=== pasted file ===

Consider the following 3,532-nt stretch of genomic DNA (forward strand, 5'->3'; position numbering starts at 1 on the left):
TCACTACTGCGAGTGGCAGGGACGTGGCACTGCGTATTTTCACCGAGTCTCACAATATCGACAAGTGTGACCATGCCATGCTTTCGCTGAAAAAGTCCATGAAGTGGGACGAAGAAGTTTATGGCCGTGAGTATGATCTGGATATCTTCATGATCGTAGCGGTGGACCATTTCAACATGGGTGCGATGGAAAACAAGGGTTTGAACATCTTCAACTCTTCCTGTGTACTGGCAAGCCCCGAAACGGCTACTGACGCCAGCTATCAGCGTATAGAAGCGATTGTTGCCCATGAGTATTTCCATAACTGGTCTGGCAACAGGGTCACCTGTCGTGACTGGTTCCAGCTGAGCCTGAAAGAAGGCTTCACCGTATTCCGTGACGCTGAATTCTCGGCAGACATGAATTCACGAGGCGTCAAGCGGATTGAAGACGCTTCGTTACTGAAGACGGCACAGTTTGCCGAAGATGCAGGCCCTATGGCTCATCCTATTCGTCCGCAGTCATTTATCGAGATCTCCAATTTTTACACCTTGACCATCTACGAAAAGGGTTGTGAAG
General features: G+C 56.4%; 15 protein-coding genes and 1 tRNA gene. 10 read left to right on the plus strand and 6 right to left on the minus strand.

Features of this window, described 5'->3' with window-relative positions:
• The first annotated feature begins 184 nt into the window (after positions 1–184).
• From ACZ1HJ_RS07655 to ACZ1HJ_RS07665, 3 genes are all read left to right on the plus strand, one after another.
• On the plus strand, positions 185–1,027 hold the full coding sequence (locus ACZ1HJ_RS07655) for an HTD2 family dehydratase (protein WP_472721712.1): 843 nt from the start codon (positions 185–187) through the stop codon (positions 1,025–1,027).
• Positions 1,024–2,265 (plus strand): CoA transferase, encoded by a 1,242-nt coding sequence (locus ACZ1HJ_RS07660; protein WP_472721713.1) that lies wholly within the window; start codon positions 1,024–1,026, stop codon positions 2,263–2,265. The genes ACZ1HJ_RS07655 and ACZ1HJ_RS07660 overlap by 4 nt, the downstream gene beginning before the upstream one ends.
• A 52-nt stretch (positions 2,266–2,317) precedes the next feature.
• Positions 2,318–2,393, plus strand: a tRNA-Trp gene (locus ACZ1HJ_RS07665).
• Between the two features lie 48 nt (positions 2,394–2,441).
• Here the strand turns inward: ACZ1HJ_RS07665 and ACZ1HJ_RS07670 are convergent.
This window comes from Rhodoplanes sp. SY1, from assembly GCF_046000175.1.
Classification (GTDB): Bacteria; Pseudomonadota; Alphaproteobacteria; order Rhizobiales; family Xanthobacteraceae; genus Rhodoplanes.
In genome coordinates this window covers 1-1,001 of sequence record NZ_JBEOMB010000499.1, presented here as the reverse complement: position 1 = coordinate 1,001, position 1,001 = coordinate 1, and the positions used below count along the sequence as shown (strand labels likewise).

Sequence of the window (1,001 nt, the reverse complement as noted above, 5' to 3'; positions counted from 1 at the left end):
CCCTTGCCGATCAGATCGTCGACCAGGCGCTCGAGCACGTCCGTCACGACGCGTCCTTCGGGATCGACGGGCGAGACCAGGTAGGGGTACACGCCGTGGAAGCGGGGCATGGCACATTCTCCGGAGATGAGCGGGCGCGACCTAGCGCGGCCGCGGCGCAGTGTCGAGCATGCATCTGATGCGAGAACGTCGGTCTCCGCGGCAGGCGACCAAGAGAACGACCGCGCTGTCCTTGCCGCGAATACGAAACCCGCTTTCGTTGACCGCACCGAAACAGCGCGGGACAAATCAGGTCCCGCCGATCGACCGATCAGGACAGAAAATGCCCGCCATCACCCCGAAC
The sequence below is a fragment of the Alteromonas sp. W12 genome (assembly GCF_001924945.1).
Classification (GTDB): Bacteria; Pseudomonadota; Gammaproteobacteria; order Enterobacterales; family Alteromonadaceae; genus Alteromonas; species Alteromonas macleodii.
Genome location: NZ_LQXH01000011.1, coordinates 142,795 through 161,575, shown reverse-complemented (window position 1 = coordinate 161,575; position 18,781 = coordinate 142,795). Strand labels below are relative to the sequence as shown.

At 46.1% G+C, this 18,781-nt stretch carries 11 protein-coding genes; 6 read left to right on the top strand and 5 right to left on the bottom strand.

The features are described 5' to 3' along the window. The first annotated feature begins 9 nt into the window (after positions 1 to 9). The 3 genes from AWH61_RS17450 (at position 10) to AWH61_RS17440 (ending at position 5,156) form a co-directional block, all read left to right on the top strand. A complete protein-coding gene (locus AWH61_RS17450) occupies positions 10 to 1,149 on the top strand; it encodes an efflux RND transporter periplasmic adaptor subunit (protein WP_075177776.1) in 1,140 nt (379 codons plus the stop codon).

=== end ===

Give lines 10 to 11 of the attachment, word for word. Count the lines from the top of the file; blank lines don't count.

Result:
• Positions 2,318–2,393, plus strand: a tRNA-Trp gene (locus ACZ1HJ_RS07665).
• Between the two features lie 48 nt (positions 2,394–2,441).